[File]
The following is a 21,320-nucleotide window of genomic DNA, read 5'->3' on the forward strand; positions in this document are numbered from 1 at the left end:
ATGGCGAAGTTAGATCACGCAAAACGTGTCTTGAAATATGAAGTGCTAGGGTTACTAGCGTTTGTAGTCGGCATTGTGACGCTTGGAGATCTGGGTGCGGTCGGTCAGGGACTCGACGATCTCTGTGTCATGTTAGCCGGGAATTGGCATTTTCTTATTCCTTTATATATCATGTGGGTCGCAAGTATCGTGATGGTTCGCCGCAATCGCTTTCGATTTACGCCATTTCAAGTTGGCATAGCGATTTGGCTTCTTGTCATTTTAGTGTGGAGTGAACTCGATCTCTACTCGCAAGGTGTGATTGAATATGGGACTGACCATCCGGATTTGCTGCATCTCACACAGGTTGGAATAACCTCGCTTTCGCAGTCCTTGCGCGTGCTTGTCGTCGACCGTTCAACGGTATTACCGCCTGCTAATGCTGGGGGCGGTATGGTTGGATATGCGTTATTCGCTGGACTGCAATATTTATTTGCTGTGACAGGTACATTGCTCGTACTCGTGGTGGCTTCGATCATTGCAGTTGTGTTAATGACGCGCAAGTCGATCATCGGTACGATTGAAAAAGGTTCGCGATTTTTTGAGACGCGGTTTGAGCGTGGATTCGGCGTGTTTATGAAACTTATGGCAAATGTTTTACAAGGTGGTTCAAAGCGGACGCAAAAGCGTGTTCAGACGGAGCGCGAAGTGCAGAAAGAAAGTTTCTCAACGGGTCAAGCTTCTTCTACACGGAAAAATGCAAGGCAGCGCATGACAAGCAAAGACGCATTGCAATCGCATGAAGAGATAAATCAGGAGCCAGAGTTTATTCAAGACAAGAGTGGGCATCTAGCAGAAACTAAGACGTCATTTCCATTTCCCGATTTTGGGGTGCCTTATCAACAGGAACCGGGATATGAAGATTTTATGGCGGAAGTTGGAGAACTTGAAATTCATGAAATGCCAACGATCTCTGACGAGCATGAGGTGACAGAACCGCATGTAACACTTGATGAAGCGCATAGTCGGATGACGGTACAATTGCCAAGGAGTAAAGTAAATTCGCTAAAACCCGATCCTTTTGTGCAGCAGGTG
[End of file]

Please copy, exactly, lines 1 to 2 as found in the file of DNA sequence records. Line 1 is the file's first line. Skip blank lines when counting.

The following is a 21,320-nucleotide window of genomic DNA, read 5'->3' on the forward strand; positions in this document are numbered from 1 at the left end:
ATGGCGAAGTTAGATCACGCAAAACGTGTCTTGAAATATGAAGTGCTAGGGTTACTAGCGTTTGTAGTCGGCATTGTGACGCTTGGAGATCTGGGTGCGGTCGGTCAGGGACTCGACGATCTCTGTGTCATGTTAGCCGGGAATTGGCATTTTCTTATTCCTTTATATATCATGTGGGTCGCAAGTATCGTGATGGTTCGCCGCAATCGCTTTCGATTTACGCCATTTCAAGTTGGCATAGCGATTTGGCTTCTTGTCATTTTAGTGTGGAGTGAACTCGATCTCTACTCGCAAGGTGTGATTGAATATGGGACTGACCATCCGGATTTGCTGCATCTCACACAGGTTGGAATAACCTCGCTTTCGCAGTCCTTGCGCGTGCTTGTCGTCGACCGTTCAACGGTATTACCGCCTGCTAATGCTGGGGGCGGTATGGTTGGATATGCGTTATTCGCTGGACTGCAATATTTATTTGCTGTGACAGGTACATTGCTCGTACTCGTGGTGGCTTCGATCATTGCAGTTGTGTTAATGACGCGCAAGTCGATCATCGGTACGATTGAAAAAGGTTCGCGATTTTTTGAGACGCGGTTTGAGCGTGGATTCGGCGTGTTTATGAAACTTATGGCAAATGTTTTACAAGGTGGTTCAAAGCGGACGCAAAAGCGTGTTCAGACGGAGCGCGAAGTGCAGAAAGAAAGTTTCTCAACGGGTCAAGCTTCTTCTACACGGAAAAATGCAAGGCAGCGCATGACAAGCAAAGACGCATTGCAATCGCATGAAGAGATAAATCAGGAGCCAGAGTTTATTCAAGACAAGAGTGGGCATCTAGCAGAAACTAAGACGTCATTTCCATTTCCCGATTTTGGGGTGCCTTATCAACAGGAACCGGGATATGAAGATTTTATGGCGGAAGTTGGAGAACTTGAAATTCATGAAATGCCAACGATCTCTGACGAGCATGAGGTGACAGAACCGCATGTAACACTTGATGAAGCGCATAGTCGGATGACGGTACAATTGCCAAGGAGTAAAGTAAATTCGCTAAAACCCGATCCTTTTGTGCAGCAGGTG